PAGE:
Crook O' Lune bridge repairs halted by nesting birds

Footbridge across the River Lune The work will resume when the birds have flown the nest

Related Stories

Work to repair a Grade II listed bridge across the River Lune in Lancashire has been halted because of nesting birds.

Repairs started on the pedestrian East Bridge at Crook O'Lune, which links Caton with the River Lune Millennium Park near Lancaster, in April.

Engineers preparing to demolish the old bridge deck found a blue tits' nest and four nests of jackdaws beneath it.

Lancashire County Council (LCC) said work should resume at the end of June when the birds' young have flown.

'Set an example'

Jim Robson, a LCC engineer working on the refurbishment, said the discovery was made when they prepared to remove the old deck, which was rotten.

He said it was "one of the many contingencies you meet when doing work like this".

Mr Robson said the delay should not be too long.

"The jackdaws are virtually fully fledged and almost ready to go," he said.

"The blue tits have a little longer to go. We're expecting them to be flying away in a week to 10 days."

He added: "Birds are protected by the Wildlife and Countryside Act and the county council as a responsible landowner wants to set an example as to how it deals with theses issues when it comes across them."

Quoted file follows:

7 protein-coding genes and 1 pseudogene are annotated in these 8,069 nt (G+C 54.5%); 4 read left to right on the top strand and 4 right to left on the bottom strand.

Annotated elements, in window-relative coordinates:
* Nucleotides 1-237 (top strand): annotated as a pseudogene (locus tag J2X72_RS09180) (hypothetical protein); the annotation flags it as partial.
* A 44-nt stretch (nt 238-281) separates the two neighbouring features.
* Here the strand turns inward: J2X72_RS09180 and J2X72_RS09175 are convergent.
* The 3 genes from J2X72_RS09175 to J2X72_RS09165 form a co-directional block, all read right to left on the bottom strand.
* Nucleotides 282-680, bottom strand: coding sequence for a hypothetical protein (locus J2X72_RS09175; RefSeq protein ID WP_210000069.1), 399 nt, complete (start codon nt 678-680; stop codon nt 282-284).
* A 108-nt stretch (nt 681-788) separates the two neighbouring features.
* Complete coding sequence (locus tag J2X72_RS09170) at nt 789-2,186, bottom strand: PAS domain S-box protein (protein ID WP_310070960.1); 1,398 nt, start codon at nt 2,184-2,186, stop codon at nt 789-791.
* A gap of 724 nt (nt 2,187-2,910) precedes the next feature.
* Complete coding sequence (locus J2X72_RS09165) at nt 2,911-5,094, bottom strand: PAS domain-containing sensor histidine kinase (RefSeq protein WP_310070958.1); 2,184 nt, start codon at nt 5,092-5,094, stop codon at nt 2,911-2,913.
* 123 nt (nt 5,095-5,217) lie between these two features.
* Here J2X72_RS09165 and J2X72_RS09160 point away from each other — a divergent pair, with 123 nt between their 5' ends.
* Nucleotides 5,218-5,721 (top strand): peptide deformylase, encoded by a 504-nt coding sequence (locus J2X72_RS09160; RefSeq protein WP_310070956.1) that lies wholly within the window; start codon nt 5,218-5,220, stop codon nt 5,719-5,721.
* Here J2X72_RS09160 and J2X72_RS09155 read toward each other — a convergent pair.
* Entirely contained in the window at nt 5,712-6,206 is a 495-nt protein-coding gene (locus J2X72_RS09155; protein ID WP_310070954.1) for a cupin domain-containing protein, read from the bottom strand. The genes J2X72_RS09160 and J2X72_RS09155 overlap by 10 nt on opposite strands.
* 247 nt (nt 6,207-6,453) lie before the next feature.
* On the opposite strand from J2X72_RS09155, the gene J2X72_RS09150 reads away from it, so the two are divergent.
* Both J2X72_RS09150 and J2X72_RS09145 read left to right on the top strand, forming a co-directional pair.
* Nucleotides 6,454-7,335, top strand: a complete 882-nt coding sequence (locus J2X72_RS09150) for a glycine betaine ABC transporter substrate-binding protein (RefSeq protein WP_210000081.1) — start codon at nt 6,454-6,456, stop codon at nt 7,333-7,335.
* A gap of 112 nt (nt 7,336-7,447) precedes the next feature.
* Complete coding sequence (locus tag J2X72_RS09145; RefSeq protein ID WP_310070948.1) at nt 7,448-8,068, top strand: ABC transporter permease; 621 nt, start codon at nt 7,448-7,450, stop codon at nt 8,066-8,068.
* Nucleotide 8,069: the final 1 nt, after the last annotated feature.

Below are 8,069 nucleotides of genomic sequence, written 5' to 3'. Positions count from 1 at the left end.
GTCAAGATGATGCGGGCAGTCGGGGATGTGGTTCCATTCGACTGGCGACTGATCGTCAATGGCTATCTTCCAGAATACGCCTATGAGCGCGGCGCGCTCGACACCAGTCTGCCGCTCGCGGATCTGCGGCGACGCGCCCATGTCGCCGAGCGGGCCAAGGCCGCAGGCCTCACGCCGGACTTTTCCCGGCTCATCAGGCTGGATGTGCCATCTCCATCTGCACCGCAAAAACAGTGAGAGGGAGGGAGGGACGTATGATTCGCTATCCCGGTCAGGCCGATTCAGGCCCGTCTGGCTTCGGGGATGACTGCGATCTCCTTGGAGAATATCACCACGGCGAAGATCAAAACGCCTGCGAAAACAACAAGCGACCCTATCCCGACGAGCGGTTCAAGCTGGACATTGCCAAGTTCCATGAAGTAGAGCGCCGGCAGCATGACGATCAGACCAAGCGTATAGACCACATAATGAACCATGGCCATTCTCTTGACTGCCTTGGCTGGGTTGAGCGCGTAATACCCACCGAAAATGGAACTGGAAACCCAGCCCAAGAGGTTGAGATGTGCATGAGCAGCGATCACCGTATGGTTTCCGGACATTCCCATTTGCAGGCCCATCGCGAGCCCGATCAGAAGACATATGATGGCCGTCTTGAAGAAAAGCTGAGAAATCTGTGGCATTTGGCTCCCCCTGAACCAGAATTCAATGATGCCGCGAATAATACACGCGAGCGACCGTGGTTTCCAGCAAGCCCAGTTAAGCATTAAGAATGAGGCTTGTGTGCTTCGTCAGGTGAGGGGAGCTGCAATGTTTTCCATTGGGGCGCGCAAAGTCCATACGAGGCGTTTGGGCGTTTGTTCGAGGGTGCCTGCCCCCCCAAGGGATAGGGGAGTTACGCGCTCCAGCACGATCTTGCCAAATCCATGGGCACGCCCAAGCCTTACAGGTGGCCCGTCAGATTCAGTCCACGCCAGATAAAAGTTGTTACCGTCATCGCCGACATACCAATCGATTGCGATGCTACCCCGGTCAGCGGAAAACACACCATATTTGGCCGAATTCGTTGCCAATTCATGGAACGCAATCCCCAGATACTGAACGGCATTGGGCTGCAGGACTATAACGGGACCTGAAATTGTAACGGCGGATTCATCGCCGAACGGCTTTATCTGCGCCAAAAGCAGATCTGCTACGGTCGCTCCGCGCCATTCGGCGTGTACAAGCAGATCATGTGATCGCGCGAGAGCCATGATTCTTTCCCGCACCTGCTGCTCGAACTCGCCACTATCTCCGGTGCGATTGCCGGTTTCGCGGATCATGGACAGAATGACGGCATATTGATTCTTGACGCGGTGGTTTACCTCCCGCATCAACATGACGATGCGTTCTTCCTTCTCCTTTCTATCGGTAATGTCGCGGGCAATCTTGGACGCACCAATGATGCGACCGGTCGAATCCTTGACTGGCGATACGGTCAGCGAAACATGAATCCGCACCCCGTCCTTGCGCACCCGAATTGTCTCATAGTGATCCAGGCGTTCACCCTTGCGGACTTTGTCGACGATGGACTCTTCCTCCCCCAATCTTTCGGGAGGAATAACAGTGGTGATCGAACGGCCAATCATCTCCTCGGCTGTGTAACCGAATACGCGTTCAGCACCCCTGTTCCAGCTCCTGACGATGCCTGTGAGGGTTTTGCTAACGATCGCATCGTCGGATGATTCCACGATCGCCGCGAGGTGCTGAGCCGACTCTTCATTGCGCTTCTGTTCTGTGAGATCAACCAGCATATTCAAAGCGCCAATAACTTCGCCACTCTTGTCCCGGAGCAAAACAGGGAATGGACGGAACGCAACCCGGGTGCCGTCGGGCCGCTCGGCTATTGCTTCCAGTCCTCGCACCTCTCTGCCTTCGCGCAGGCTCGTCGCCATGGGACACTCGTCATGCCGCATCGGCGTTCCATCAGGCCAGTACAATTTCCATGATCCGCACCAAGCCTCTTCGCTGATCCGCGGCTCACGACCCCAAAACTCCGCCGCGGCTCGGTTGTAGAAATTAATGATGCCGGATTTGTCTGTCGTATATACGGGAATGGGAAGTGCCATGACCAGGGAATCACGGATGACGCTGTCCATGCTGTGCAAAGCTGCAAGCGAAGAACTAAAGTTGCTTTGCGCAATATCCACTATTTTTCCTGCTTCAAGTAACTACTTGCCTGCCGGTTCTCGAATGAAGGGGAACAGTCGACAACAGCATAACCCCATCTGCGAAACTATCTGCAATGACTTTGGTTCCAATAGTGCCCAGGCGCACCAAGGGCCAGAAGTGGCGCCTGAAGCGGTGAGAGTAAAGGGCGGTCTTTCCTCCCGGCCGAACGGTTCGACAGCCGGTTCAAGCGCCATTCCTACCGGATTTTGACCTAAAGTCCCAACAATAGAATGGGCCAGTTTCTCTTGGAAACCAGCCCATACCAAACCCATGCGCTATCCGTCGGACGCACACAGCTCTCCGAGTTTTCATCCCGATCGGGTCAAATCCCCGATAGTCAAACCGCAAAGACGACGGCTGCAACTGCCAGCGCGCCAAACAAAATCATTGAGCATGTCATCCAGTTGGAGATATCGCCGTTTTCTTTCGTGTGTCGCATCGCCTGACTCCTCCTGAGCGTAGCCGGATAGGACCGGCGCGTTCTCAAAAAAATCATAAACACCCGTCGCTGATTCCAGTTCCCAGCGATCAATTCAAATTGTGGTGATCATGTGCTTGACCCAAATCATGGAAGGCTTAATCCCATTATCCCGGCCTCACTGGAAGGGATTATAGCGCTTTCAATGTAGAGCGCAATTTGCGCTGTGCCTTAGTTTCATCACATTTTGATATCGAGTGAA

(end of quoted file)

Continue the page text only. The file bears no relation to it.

The bridge was closed in March 2011 after safety concerns.

The work, estimated to cost £1.5m, was scheduled to be completed by October but LCC said it may now be November.

The bridge carries the River Lune Cycleway and is a popular route for cyclists, walkers and horse riders.

It is one of three that cross the river at the Crook O'Lune.

More on This Story

Related Stories

The BBC is not responsible for the content of external Internet sites

BBC Lancashire

Weather

Preston

Min. Night 12 °C

Features & Analysis

Elsewhere on the BBC

  • HouseboatLife on the water

    Could a floating house be the home of the future? The BBC's Adam Shaw takes a look

Programmes

  • The Audi RS7Click Watch

    Tech news review of the week including a speed record for a self-driving car

BBC © 2014 The BBC is not responsible for the content of external sites. Read more.

This page is best viewed in an up-to-date web browser with style sheets (CSS) enabled. While you will be able to view the content of this page in your current browser, you will not be able to get the full visual experience. Please consider upgrading your browser software or enabling style sheets (CSS) if you are able to do so.